In other news, I went to Mass at Notre Dame de France in Leicester Square on Tuesday night and had to fight my way through the crowds greeting Nicole Kidman et al who were going to the premiere of the Philip Pullman film. Didn't see any celebs cos the throngs were too throngy and I was running late. Seemed vaguely funny at the time.

Saturday, 24 November 2007

Christmas Cards

One of my mildly labour saving initiatives is to buy and address my Christmas cards early. The aim is that then all I have to do is to write a few a day at that crucial time, not too early or late and that everyone gets their card before Christmas. Must get the stamps sorted out next. I often get Irish cards between Xmas and New Year and I dare say they've had a few from me then too.

I just did it last weekend along with the Christmas cake. I don't do round robins because, well, not much of interest happens (Why do you blog then? Dunno Well this is all the mundane, but yet important and enjoyable stuff of life.) and different people are interested in different things, so I write a bit extra on the card to some people. 'July saw us (or me in my case,) in ...' If they were that bothered, they would have sent a post card. That said, two of my university friends who have 6 children do write a very funny letter, a paragraph each about each of the children's expliots. I like writing their card. Dear Rachel, Chris, Matthew, Sam, Isaac, Joel, Noah and Naomi. Bit of an OT theme there and Chris has his 5 a side football team.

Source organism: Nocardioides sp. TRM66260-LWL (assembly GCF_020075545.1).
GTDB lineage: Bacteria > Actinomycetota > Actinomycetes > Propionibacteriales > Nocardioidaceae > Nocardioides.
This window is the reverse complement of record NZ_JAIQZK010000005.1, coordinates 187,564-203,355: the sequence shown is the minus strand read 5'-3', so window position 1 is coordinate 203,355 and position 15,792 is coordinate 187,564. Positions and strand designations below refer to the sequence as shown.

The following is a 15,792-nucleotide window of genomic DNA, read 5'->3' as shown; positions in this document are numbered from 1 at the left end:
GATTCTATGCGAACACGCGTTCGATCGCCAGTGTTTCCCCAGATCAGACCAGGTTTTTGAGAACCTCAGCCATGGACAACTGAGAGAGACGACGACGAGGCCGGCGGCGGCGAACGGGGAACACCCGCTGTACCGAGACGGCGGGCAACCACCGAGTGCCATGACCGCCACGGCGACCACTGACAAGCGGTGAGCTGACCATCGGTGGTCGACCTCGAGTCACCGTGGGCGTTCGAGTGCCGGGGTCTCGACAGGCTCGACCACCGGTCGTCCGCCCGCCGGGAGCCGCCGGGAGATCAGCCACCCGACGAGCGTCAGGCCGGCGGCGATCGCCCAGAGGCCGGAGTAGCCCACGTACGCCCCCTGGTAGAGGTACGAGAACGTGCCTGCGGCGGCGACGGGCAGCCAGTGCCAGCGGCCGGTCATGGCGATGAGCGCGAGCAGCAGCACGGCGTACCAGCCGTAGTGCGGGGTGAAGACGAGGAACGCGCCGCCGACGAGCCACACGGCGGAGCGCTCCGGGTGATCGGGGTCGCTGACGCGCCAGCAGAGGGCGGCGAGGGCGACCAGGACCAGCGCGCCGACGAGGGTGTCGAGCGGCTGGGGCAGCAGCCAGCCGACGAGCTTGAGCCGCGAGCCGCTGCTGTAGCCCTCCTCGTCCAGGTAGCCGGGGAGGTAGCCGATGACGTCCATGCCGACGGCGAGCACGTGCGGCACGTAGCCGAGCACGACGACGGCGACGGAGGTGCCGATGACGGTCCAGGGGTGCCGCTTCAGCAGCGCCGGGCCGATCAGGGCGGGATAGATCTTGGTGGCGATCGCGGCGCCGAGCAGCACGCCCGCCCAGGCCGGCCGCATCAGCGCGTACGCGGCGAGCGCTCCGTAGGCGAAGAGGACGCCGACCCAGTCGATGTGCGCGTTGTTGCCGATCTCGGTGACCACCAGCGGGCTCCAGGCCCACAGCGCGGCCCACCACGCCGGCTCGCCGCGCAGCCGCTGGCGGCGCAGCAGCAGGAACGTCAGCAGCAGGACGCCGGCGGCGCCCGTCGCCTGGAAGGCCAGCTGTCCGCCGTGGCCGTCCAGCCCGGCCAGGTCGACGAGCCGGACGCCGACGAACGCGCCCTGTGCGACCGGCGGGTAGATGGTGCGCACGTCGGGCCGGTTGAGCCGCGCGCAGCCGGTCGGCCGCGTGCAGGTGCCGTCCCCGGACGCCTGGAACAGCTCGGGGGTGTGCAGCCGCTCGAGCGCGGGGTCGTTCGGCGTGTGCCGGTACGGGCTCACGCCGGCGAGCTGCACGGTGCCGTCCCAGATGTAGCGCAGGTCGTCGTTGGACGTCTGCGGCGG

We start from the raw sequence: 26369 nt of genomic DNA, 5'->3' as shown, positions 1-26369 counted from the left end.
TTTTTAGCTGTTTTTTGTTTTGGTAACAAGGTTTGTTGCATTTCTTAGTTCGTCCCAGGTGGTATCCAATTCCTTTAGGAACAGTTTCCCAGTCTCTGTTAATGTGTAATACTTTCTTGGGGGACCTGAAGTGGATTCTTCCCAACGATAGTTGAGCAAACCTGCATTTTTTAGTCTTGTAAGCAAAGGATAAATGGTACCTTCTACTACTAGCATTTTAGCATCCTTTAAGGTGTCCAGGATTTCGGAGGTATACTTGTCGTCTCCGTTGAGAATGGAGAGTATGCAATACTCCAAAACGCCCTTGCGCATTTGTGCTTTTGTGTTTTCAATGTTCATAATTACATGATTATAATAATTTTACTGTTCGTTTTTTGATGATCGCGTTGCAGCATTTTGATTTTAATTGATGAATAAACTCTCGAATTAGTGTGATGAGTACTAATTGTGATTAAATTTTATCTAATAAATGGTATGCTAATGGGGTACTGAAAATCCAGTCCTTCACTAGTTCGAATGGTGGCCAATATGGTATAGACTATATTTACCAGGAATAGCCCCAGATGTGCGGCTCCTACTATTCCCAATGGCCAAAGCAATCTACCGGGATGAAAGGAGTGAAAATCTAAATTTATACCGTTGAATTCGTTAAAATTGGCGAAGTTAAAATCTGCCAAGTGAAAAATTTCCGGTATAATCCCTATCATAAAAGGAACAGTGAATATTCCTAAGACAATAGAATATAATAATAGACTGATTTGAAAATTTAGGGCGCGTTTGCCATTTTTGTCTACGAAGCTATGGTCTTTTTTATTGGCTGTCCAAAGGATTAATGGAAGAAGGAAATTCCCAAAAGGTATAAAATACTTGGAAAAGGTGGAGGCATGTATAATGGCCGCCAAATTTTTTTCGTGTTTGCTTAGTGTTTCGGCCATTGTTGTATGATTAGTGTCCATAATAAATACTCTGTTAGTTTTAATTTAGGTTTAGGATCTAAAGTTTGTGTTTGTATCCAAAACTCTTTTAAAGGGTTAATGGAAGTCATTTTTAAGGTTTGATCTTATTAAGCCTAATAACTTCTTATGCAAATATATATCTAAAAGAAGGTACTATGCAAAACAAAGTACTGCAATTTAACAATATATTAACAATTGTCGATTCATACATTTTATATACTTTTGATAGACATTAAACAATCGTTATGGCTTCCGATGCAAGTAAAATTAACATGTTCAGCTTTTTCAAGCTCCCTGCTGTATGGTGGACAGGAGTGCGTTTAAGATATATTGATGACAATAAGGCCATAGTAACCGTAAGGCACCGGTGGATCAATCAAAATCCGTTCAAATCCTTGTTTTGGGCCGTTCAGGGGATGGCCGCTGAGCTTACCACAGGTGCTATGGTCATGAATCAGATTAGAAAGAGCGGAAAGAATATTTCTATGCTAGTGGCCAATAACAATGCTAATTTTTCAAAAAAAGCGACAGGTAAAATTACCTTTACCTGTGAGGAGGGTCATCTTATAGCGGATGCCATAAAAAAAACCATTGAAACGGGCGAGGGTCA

Obviously, I'm not into the, 'I've made a donation to charity instead of giving you a card.' Sitting writing to people is important. It makes me think of everyone I should remember.